Slack Announces Enhanced Desktop Experience & Responds to Outages
We spoke to Slack about its new desktop application upgrades and June's connectivity issues
At the end of June UC Today bought you the news that Slack users were experiencing a wide-ranging set of issues with the globally popular collaboration platform. Virtually all functions appeared to be impaired in one way or another with some users struggling to log-in to the application only to find that features like; notifications, messaging and app integrations were not functioning with their usual efficiency.
Slack is used by over 10 million users on a daily basis with many of its devoted aficionados relying on the application as their sole form of collaboration with colleagues. Such disruption put Twitter in to melt down with users reporting various different issues with the platform. After Slack’s shares soared following its IPO on the New York Stock Exchange, valuing the company initially at nearly $25 billion, any major outages are now a matter of public and investor interest. The outage was more than likely partly responsible for a dip in the share price on the 27th of June.
The platform is beloved by many users and Slack’s focus on user experience has been critical to its success and popularity to date. UC Today sought comment from Jaime DeLanghe, Director of Product Management at Slack.
“We take every incident and outage very seriously, and our reliability as a service is core to our commitment to our customers.”
“We are focused on both prevention and rapid detection of outages and constantly adding more resilience to Slack.”
Slack did respond quickly and, to their credit, kept users fully informed both through its social media channels and also the service section of its website. Slack had been experiencing issues earlier on the Wednesday of that week but they had apparently been resolved. It was not made clear whether the later issues on the Friday were related. Despite the severity of the problems the Slack technical team did manage to fully restore service in all areas by the close of Friday.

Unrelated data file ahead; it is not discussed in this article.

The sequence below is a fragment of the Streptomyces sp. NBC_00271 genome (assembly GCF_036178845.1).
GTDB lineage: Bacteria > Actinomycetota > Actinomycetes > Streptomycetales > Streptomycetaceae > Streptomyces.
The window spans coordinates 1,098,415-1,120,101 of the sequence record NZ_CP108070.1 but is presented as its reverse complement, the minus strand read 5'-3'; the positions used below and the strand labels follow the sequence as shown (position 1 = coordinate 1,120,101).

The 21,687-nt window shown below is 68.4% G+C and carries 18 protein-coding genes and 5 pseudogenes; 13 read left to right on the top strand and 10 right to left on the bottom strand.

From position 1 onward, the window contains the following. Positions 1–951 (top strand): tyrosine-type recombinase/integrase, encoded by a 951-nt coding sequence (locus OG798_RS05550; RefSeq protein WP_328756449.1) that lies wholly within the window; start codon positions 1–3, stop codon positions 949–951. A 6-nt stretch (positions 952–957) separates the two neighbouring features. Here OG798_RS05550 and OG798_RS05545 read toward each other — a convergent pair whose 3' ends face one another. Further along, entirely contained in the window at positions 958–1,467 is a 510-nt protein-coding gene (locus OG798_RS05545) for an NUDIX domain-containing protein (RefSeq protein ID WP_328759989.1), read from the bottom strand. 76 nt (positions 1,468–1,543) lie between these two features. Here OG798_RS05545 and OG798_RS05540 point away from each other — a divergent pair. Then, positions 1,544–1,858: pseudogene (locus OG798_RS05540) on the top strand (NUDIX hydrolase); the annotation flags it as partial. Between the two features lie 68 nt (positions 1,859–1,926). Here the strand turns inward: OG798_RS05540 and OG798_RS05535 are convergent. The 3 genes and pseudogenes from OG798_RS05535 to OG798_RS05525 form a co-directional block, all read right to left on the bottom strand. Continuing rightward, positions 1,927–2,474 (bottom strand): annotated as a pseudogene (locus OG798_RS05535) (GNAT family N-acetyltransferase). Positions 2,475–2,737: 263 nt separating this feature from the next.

The rising popularity of collaboration applications means that their importance is heightened. Outages and issues such as those that took place in June are obviously a major concern for one of the world’s most valuable cloud companies. DeLanghe told UC Today that the entire organisation appreciate the vital role that the application plays in many user’s daily working lives.
“Our reliability as a service is a top priority and core to our commitment to our customers.”
New Desktop App Enhancements
Putting outage issues to one side, Slack have this week announced some news that will no doubt put a huge smile on any user’s faces; a dramatic desktop application upgrade.
Often when we hear about application enhancements, they are on a minor level. Some new features, a slight performance improvement, maybe? Not so with Slack’s latest revelation. Delanghe told us why the desktop experience was so critical for collaborators.
“As more conversations, information and apps run through Slack, the underlying technology that supports it must scale too. That’s why we rebuilt Slack’s desktop experience to run faster and more reliably across a growing number of workspaces and channels.”
The latest upgrades which are available now, and rolling out to all users over the next few weeks have some pretty impressive numbers at their core. The Slack desktop app will now launch and load 33% faster. It wasn’t sluggish before and now this remarkable improvement, attributed to fundamental coding changes to overcome a number of ‘shortcomings’ in the original desktop apps architecture, certainly grabs attention. As well as the speedy loading, calls within Slack will also experience acceleration. Users will now be able to join an incoming call with teammates up to 10 times faster.
As well as the speed enhancements, the new desktop application is also going to be kinder on your computer’s memory. By streamlining the desktop application’s architecture the engineering team have enabled more efficient information processes, potentially allowing machines to use up 50% less memory.
One issue, integral to performance, but that is outside of Slack’s control is a user’s connectivity. The latest desktop release goes some way to alleviating this potential stumbling block by allowing users to launch Slack and view previous channels and conversations despite a poor connection. Removing the need for connection error messages, users will be able to look back on messages from existing sessions, even if there connectivity drops in and out.
Slack’s clear commitment to user experience is one of the fundamental reasons behind its success so far. Reaffirming its investment in both background infrastructure, to prevent future outages, and also by redesigning its desktop application goes a long way in continuing to reassure existing and new potential subscribers.